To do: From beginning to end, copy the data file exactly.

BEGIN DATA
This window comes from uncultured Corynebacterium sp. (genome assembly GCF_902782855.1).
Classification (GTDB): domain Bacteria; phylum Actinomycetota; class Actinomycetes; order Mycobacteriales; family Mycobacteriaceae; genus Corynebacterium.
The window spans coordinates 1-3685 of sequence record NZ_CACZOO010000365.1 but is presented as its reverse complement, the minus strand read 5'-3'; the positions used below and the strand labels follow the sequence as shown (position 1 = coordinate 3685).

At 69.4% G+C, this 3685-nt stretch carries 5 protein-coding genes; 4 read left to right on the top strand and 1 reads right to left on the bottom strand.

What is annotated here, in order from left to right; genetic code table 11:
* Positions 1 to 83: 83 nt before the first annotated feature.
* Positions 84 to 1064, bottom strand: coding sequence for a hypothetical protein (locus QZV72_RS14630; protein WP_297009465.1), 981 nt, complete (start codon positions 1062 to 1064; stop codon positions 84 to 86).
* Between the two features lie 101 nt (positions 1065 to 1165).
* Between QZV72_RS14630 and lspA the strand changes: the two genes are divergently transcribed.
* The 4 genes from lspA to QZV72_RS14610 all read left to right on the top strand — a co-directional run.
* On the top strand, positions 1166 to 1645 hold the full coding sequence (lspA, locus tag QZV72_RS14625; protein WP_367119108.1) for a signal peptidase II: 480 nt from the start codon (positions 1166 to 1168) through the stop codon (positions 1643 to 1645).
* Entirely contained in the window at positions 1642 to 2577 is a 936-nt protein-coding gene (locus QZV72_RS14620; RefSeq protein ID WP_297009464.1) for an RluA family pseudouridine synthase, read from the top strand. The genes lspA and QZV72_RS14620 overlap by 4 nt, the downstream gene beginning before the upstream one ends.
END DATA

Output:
This window comes from uncultured Corynebacterium sp. (genome assembly GCF_902782855.1).
Classification (GTDB): domain Bacteria; phylum Actinomycetota; class Actinomycetes; order Mycobacteriales; family Mycobacteriaceae; genus Corynebacterium.
The window spans coordinates 1-3685 of sequence record NZ_CACZOO010000365.1 but is presented as its reverse complement, the minus strand read 5'-3'; the positions used below and the strand labels follow the sequence as shown (position 1 = coordinate 3685).

At 69.4% G+C, this 3685-nt stretch carries 5 protein-coding genes; 4 read left to right on the top strand and 1 reads right to left on the bottom strand.

What is annotated here, in order from left to right; genetic code table 11:
* Positions 1 to 83: 83 nt before the first annotated feature.
* Positions 84 to 1064, bottom strand: coding sequence for a hypothetical protein (locus QZV72_RS14630; protein WP_297009465.1), 981 nt, complete (start codon positions 1062 to 1064; stop codon positions 84 to 86).
* Between the two features lie 101 nt (positions 1065 to 1165).
* Between QZV72_RS14630 and lspA the strand changes: the two genes are divergently transcribed.
* The 4 genes from lspA to QZV72_RS14610 all read left to right on the top strand — a co-directional run.
* On the top strand, positions 1166 to 1645 hold the full coding sequence (lspA, locus tag QZV72_RS14625; protein WP_367119108.1) for a signal peptidase II: 480 nt from the start codon (positions 1166 to 1168) through the stop codon (positions 1643 to 1645).
* Entirely contained in the window at positions 1642 to 2577 is a 936-nt protein-coding gene (locus QZV72_RS14620; RefSeq protein ID WP_297009464.1) for an RluA family pseudouridine synthase, read from the top strand. The genes lspA and QZV72_RS14620 overlap by 4 nt, the downstream gene beginning before the upstream one ends.